NATIONAL AG NEWS SPONSORED BY THE AMERICAN FARM BUREAU FEDERATION

National Ag News for July 26, 2022

Growth Energy, EPA Reach Agreement on 2023 Biofuel RVOs

Growth Energy and the Environmental Protection Agency announced an agreement on the Renewable Volume Obligations for 2023. Last week, the two groups submitted a consent decree agreement to the U.S. District Court in Washington, D.C. The agreement requires EPA to propose the 2023 renewable volume fuel requirements no later than November 16, 2022, and then finalize the requirements no later than June 14, 2023. “The agreement is an important milestone in setting the pace for growth as we usher in a new era of the Renewable Fuel Standard,” says Growth Energy CEO Emily Skor. “The agreement avoids the uncertainty of continued litigation and ensures the certainty of the 2023 RFS requirements.” The EPA is required to coordinate with the Energy Department and the USDA to set renewable fuel volume requirements through rulemaking, taking into consideration six statutory factors, including environmental, economic, and energy security. The court is expected to approve the agreement.

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U.S. Cattle Inventory Down Two Percent

The Cattle Report from the USDA’s National Agricultural Statistics Service says U.S. farms contained 98.8 million head of cattle and calves as of July 1. Of the 98.8 million head of inventory, all cows and heifers that have calved total 39.8 million. There were 30.4 million beef cows in the U.S. as of July 1, two percent lower than 2021. The number of U.S. milk cows dropped to 94.5 million. The U.S. calf crop was estimated at 34.6 million head, one percent lower than in 2021. The number of U.S. Cattle on Feed is slightly higher than last year. The cattle and calves on feed for the slaughter market in the U.S. for feedlots with a capacity of 1,000 or more head totaled 11.3 million on July 1. That inventory level was slightly higher than July 1, 2021. The inventory included 6.9 million steers and steer calves, down one percent from last year.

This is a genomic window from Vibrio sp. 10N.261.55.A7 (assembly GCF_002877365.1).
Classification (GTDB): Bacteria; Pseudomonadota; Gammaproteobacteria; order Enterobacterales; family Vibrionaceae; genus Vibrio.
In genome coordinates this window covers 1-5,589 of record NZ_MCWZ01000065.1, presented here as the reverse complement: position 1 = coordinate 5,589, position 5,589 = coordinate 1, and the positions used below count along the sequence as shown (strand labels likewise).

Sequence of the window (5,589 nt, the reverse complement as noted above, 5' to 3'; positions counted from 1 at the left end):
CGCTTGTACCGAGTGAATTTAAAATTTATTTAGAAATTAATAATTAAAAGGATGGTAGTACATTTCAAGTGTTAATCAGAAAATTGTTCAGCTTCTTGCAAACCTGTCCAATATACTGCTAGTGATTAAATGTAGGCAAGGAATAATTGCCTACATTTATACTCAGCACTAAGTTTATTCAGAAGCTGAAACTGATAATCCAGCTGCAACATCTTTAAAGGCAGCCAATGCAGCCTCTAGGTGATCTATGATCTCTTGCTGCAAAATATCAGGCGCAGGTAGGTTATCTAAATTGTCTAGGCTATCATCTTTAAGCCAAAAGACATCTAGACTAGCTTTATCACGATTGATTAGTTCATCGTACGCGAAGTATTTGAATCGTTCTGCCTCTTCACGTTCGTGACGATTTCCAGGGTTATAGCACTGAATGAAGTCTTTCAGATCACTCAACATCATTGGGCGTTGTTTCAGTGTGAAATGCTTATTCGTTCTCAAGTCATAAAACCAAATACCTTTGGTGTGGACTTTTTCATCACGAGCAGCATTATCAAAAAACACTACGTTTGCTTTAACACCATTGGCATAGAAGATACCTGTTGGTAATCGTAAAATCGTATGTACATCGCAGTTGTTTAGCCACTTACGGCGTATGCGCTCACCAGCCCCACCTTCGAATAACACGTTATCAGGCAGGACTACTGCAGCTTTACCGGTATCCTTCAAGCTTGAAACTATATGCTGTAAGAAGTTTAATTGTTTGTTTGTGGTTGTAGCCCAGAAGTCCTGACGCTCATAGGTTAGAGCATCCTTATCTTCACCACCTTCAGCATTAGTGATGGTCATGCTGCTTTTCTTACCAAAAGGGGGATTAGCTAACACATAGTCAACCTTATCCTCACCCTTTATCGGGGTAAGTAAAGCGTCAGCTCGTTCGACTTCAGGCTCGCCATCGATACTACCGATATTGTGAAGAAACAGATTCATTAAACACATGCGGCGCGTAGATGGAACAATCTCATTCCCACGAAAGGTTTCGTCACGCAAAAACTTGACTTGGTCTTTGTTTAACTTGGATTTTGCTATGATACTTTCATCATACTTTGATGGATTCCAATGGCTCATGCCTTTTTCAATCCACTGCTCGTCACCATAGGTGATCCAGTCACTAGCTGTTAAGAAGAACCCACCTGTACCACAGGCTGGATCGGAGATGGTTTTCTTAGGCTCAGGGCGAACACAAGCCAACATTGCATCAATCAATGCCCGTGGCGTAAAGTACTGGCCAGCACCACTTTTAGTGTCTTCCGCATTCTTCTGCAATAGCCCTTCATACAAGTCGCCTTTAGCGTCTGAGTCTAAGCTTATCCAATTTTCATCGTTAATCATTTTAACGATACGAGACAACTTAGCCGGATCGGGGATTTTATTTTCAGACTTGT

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U.S. Gasoline Prices Continue to Fall

The average price of regular gasoline in the U.S. dropped 32 cents during the past two weeks to an average of $4.54 a gallon. Fuel industry analyst Trilby Lundberg of the Lundberg Survey says that the continued decline is coming at the same time crude oil costs continue to fall. Lundberg says, “Further drops at U.S. pumps are likely as the cuts in the wholesale gasoline price continues down to street level.” While the average price at the pump is down 55 cents during the past six weeks, it’s still $1.32 higher than the price a year ago at this time. The Associated Press says the highest average price in the nation for regular-grade gas was in Los Angeles at $5.65 a gallon. The lowest average price at the pump was in Baton Rouge, Louisiana, at $3.90 a gallon. Diesel prices dropped 22 cents in two weeks to $5.55 a gallon.

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FFA Leaders Gathering at the New Century Farmer Conference